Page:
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Page 35
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<< 34. Homage to Viet Vets (poem)36. Hue 1968 >>

Nothing Ever Dies

By Steve Krug (reviewer)

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Nothing Ever Dies
by Viet Thanh Nguyen

(Harvard University Press, 2016)

"As a Gook, in the eyes of some, I can testify that being remembered as the other is a dismembering experience, what we can call a disremembering. Disremembering is not simply the failure to remember. Disremembering is the unethical and paradoxical mode of forgetting at the same time as remembering, or, from the perspective of the other who is disremembered, of being simultaneously seen and not seen." - Nothing Ever Dies

This is a book about how memories of war are modified to suit different political and cultural motives. There has been a constant struggle of how we remember wars, especially ones as divisive as our war on southeast Asia. Nguyen covers how all aspects of our culture (Nguyen calls them Memory Industries) are used to attempt to modify what happened and why, from a perspective I found quiet refreshing.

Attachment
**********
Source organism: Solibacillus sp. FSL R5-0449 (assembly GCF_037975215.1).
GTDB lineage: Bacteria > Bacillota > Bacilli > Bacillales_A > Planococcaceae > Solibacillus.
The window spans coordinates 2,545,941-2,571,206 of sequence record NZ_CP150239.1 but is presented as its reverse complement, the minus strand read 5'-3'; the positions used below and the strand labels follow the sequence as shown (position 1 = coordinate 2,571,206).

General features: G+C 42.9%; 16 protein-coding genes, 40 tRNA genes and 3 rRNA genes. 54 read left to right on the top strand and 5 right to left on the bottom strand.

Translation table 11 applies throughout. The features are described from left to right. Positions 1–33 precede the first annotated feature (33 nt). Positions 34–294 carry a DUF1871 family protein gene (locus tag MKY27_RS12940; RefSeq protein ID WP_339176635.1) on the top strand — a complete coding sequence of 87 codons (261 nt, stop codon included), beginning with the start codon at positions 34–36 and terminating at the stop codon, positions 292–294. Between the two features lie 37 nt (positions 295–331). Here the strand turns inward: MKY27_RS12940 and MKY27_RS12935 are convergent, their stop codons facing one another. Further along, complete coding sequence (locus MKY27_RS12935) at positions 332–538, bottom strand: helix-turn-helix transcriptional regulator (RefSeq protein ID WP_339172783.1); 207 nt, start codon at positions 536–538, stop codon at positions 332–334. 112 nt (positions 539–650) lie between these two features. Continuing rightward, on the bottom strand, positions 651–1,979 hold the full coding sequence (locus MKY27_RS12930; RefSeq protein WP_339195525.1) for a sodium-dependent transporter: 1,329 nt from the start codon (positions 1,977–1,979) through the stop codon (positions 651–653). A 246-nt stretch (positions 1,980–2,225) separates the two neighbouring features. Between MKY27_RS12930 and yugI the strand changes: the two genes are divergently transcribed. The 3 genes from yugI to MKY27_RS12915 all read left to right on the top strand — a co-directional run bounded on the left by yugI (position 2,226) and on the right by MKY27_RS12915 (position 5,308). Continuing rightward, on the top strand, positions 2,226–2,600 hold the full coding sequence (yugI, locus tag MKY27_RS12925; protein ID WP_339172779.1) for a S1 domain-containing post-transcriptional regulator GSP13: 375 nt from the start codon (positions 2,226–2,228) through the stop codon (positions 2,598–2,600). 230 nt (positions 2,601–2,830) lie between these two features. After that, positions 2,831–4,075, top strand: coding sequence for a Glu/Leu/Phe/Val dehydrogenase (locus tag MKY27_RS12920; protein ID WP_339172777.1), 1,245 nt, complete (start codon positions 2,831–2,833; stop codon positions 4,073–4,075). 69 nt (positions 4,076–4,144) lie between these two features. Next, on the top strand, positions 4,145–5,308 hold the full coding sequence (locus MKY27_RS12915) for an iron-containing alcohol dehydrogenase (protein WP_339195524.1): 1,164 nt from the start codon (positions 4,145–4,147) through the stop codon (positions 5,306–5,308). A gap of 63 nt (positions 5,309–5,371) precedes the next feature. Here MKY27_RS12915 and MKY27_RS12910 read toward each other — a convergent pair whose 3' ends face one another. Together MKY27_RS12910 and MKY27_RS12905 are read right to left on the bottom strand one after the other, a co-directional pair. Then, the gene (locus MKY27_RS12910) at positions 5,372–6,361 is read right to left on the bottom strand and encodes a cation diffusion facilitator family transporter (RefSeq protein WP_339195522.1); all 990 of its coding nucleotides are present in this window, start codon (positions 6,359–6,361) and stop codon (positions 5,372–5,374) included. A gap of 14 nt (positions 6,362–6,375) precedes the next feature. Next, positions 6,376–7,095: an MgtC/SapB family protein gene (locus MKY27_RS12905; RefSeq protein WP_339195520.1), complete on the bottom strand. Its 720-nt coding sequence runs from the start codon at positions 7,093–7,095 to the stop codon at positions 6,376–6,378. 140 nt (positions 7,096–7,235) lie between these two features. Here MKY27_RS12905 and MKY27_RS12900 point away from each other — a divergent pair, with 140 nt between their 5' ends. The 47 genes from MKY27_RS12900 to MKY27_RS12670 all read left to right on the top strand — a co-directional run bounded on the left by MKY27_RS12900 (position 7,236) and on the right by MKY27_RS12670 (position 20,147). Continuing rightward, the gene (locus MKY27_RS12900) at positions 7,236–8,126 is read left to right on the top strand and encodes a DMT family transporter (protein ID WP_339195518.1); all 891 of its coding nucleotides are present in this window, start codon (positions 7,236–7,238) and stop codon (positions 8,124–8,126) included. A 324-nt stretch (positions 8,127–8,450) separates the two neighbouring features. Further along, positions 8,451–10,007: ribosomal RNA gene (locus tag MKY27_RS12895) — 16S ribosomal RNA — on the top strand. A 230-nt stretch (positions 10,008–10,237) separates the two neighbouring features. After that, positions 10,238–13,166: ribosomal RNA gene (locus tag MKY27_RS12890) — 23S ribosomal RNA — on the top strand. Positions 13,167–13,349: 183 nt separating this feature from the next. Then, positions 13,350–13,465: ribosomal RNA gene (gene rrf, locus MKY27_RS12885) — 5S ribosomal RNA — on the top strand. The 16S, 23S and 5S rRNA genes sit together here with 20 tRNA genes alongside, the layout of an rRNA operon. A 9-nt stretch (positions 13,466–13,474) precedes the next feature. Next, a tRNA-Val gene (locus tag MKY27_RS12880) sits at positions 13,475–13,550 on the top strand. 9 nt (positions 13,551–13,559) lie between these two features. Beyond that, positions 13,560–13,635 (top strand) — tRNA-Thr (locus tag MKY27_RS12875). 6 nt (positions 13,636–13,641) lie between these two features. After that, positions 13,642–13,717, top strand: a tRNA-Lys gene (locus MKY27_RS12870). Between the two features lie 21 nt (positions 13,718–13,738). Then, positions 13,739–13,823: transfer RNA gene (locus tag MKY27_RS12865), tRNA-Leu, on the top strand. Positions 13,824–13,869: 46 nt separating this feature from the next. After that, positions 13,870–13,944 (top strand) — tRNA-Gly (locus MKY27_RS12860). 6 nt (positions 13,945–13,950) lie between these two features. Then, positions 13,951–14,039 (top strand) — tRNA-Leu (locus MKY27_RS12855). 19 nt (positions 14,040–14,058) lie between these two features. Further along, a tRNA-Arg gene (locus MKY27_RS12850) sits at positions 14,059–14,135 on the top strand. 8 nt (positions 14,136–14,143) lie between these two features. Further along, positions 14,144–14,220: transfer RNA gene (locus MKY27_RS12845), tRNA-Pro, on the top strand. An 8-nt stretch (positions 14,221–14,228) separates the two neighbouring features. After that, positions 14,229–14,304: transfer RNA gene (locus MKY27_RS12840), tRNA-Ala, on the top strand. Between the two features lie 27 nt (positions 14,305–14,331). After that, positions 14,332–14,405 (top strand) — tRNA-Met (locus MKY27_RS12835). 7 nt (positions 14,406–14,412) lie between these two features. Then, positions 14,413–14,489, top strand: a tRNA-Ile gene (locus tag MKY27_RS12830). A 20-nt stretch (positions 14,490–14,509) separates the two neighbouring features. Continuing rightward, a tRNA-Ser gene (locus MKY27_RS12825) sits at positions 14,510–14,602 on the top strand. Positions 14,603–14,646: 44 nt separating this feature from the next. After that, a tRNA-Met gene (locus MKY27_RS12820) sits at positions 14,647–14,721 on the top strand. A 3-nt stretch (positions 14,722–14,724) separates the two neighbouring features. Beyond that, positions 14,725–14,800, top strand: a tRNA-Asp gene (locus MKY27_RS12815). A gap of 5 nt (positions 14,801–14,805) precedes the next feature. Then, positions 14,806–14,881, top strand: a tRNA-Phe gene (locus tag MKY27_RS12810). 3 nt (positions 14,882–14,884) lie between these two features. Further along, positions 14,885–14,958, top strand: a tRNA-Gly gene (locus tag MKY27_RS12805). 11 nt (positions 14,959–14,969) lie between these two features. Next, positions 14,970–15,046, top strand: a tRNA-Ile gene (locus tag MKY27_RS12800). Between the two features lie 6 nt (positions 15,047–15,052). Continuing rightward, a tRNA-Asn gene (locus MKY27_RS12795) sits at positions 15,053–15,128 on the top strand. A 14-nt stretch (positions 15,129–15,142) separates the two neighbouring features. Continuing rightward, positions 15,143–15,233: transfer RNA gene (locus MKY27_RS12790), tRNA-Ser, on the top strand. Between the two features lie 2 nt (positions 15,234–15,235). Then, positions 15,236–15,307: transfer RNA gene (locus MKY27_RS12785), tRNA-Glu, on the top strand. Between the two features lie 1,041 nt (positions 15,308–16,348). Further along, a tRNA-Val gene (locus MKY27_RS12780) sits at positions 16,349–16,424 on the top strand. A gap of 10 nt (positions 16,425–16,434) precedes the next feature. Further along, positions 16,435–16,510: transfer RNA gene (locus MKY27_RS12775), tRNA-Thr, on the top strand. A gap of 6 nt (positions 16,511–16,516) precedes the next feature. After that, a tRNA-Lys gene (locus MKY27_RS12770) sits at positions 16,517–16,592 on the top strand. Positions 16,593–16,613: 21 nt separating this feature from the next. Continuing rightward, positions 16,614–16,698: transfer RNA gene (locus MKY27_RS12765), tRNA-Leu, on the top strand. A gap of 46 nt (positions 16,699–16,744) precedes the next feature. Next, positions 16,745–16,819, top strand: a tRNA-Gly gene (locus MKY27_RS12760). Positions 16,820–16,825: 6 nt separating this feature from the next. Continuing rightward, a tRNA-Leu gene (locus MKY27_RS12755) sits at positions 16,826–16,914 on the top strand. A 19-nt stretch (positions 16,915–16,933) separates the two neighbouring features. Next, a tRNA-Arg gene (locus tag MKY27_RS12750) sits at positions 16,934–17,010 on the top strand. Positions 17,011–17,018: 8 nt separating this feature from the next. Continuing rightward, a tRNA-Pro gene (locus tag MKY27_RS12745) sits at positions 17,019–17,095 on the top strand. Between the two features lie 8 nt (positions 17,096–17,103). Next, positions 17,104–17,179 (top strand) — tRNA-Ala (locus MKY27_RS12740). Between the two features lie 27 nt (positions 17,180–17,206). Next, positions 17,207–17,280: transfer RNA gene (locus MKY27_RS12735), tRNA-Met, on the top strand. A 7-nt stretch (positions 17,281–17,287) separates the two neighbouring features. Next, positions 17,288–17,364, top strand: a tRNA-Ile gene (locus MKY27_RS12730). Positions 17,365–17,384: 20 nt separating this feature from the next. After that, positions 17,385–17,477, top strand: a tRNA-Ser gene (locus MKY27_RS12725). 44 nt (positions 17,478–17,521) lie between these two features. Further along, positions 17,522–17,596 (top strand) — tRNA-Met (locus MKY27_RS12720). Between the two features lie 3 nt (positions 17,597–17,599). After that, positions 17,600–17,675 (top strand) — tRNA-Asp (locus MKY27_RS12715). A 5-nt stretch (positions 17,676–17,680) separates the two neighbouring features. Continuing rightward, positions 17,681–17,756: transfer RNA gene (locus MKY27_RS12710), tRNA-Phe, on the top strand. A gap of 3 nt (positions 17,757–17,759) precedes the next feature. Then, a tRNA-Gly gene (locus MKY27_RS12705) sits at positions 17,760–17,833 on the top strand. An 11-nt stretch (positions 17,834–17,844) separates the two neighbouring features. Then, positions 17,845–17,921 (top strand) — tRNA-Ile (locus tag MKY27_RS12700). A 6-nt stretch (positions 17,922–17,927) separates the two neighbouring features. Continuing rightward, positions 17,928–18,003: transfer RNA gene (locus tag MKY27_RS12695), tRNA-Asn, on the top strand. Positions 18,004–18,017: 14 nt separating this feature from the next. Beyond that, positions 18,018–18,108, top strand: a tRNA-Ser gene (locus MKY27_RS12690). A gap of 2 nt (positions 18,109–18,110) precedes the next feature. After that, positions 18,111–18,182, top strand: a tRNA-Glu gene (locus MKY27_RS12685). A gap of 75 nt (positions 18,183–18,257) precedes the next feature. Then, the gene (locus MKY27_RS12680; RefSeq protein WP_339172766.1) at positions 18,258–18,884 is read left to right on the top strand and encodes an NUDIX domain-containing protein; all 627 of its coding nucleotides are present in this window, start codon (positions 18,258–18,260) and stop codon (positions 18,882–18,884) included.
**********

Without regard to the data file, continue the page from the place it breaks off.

I had just finished reading "Race and Reunion" by David W. Blight, a book that covers how our own civil war was purposefully recast in a historical context, to justify in loftier terms why the South fought the war. I mention this as another example of how memories are reworked to suit certain interests.

I was hesitant to review this book for the VVAW's The Veteran as Nguyen is dismissive of the motto "Honor the warrior, not the war," but I felt that other VVAW members, as myself, could handle that criticism and appreciate the whole of the book.

Ken Burns has a film coming out in the fall which deals with the war. After reading "Nothing Ever Dies" I will view it through a slightly different lens. If it is yet another attempt to get past the "Vietnam syndrome," so we can reconcile ourselves to militarism, then we have learned nothing from war and can be sure that future generations will fight more wars, only to have their memories of them modified, and on and on.

"All wars are fought twice, the first time on the battlefield, the second time in memory." - Nothing Ever Dies

Steve Krug is an equally proud of being a member of VVAW and a conscientious objector.

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